Bradley Beal is scary good.
After his rookie campaign was overshadowed by the domineering exploits of Damian Lillard, Anthony Davis and personal injury, Beal has started 2013-14 with a bang. And boom. And kapow. Any intimidating sound you can fathom, Beal has made it.
The Washington Wizards have been disappointing as of late, sure, but not because of Beal. Most recently, against the Oklahoma City Thunder, it was Beal who nearly led the Wiz to an overtime victory. It was his 34 points that helped keep them ahead until they blew a late lead.
It has been his onset performance that should have us convinced he's not far from backcourt stardom.
His Jersey is on Fire
Pay little attention to Beal's unimpressive 41.6 percent clip from the floor, because that's misleading.
Through six games, Beal has been on fire from beyond the arc. He's connecting on a blistering 47.6 percent of his long bombs for the season, which is saying something when you consider he's hoisting up seven per night. In fact, of the 11 players currently jacking up six or more threes a game, Beal's conversion rate tops the list.
Overall, he's off to a Stephen Curry-like start to the season, firing at will and improving his efficiency as he moves further away from the basket.
That kind of deadly shooting is invaluable next to a drive-and-kick specialist like John Wall. Defenses cannot simultaneously defend his dribble drives and Beal's deadly touch from beyond the arc. Not effectively.
His long-range acumen has him averaging 21 points per game early on to lead the Wizards, fourth amongst all shooting guards, behind Monta Ellis, Kevin Martin and James Harden. Washington's offense is also scoring 13.9 points per 100 possessions more when he's on the floor compared to when he's off, according to NBA.com (subscription required).
The mere presence of him on the floor does wonders for the Wizards' floor spacing. Just look at how many defenders are compelled to zero in on him when he's moving with the ball in hand:
Washington presently ranks fifth in three-point shooting, up from 10th last season (if their current position holds). Beal's ability to both bomb away and hit the open man off rim attacks of his own makes the Wizards that much more difficult to defend. Think of him as serving the same purpose as Harden, only to a lesser extent.
Big things are headed the Wizards' way on offense and Beal is at the center of it all.
The NBA is thin on dominant shooting guards, especially now.
Players like Dwyane Wade and Kobe Bryant are entering the twilight of their careers while the K-Marts and Ellis' of the NBA will never be known as elite. Harden is clearly the best shooting guard in the game and after him, the field is wide open.
Klay Thompson and Jimmy Butler figure to become stars, as their stock is on the rise. But who else? Seriously, who?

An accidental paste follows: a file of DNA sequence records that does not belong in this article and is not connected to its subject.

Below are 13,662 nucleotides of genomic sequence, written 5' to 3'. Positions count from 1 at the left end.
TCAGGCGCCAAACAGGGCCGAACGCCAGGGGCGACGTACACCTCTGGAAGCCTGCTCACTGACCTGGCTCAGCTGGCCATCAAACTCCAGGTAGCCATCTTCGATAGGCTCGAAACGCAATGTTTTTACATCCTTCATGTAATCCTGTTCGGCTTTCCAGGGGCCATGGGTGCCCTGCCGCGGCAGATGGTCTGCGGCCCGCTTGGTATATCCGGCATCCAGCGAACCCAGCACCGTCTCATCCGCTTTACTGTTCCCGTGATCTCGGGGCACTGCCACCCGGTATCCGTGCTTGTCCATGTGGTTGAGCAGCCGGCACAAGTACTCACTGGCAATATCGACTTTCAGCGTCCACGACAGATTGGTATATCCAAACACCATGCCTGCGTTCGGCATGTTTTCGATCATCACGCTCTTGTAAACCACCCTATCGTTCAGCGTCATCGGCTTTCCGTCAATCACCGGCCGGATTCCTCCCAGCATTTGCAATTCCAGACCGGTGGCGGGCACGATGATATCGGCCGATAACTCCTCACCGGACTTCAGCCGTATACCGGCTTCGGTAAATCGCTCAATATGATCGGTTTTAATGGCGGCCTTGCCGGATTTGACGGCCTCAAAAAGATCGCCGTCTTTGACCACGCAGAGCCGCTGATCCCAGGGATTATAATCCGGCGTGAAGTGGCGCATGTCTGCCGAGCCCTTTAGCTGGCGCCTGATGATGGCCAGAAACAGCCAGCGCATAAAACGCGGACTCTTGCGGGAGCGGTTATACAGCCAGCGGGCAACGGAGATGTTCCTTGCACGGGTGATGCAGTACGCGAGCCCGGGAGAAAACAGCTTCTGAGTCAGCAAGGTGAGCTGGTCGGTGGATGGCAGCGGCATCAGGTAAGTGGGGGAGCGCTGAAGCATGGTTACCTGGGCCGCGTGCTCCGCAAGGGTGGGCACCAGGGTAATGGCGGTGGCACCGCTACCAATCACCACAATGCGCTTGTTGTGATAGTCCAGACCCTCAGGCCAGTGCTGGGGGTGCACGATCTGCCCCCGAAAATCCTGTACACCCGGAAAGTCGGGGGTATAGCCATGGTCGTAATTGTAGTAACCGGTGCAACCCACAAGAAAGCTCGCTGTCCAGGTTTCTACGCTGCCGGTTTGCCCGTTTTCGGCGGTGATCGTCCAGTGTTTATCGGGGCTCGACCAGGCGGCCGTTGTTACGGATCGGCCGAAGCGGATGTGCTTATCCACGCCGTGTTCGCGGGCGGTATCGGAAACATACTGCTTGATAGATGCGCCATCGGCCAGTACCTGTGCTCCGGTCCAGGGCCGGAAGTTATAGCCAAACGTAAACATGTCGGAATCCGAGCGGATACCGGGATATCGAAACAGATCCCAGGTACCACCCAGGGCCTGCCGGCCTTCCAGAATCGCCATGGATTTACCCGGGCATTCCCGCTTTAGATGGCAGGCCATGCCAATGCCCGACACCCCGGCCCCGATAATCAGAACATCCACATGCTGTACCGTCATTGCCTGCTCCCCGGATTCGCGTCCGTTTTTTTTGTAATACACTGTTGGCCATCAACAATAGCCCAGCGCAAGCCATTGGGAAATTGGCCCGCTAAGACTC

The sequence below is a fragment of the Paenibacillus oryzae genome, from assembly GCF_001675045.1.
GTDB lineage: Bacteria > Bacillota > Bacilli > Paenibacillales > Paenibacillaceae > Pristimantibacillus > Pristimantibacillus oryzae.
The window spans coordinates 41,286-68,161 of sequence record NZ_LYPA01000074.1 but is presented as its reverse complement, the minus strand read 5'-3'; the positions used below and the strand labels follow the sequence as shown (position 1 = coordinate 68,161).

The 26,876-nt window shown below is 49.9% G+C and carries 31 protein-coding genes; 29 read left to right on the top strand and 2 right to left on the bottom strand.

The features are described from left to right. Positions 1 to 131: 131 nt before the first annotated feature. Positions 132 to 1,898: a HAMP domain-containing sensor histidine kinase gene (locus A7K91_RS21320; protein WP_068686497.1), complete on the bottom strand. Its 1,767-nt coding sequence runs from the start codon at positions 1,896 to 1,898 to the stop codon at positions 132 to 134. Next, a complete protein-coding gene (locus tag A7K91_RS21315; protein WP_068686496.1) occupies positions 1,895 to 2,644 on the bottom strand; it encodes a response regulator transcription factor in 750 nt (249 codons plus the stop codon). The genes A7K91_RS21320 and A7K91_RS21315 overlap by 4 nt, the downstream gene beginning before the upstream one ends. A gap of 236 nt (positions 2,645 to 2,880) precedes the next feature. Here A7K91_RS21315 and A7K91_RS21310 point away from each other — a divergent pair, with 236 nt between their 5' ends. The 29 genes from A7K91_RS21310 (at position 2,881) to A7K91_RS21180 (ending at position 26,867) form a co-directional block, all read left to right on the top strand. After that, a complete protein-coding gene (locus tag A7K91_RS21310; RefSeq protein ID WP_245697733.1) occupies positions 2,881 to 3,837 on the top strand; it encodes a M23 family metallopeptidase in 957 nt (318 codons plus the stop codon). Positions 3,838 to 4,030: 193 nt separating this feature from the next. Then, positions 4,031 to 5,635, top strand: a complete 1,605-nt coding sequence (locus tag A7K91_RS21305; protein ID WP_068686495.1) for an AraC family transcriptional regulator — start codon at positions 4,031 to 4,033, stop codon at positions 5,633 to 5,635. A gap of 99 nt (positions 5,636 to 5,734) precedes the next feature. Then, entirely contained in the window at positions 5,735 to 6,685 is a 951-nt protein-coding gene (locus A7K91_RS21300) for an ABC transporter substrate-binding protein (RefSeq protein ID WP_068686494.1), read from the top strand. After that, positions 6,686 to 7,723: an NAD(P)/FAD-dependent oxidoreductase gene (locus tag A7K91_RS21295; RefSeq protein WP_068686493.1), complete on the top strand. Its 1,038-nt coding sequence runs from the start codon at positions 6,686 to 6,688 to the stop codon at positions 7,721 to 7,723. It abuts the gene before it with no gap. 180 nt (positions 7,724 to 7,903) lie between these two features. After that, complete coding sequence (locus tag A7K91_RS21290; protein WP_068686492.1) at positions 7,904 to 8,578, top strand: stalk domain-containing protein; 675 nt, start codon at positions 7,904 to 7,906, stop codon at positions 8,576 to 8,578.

I'll listen to cases made for Iman Shumpert and Lance Stephenson. Gullibility permitting, I might even entertain those prepared to argue on behalf of Dion Waiters. Don't you dare come at me with DeMar DeRozan, though.
Now more than ever, the shooting guard pool is undergoing a significant transition. As players like Kobe and Wade continue to age and inevitably fade, younger guns will rise.
Few are presently equipped to make the leap Beal is preparing to take. Looking across the board, players like Butler, Thompson and Shumpert will be hindered by their respective teams having other, more pressing mouths to feed offensively.
There isn't another shooting guard with star potential who is the featured scorer on his team. Try me—except you won't. You can't. Because there isn't one.
Presently, that's what Beal is—the Wizards' No. 1 option on offense. This isn't a negative critique of Wall's game, either. The point guard is having himself a fine season, but his usage rate (24.4) is lower than that of Beal's (25).
For a player like Beal, that's tough to do. Wall is the team's point guard; the ball runs through him. And yet, Beal is who the offense runs through first and foremost, albeit at Wall's choosing.
In just his second season, Beal is the Wizards' go-to scorer, something none of his blossoming peers will ever be in their current situation.
Star In the Making
Keep an eye on Beal, because he's not done.
Naturally there are things he needs to improve upon, just like everyone else. His defense is spotty—though the Wizards are allowing fewer points with him on the floor—and we generally detest players who cannot clear 40 percent inside the arc.
But Beal has already proved himself a future star at an increasingly barren position. We're at the point where mediocre volume scorers, who are even less efficient than Beal, receive recognition for their on-court prowess. Think J.R. Smith, Jamal Crawford and Ellis, all before this season. The league has been desperate for a top-flight 2 to usher in the new era of shooting guards alongside Harden.
Beal can be that 2.
See for yourself how his production differentials are already skyrocketing:
Of course, it's still early. Things could change. Beal could get injured, his production could decline or he could find himself ousted as the No. 1 option on offense.
Or, he can continue his current trend of development. The one that's shown us he's prepared to help headline the evolution of a shooting guard position in flux.
The one that's left him a rising star.
*All stats in this article were compiled from Basketball-Reference unless otherwise attributed and are accurate as of Nov. 11, 2013.
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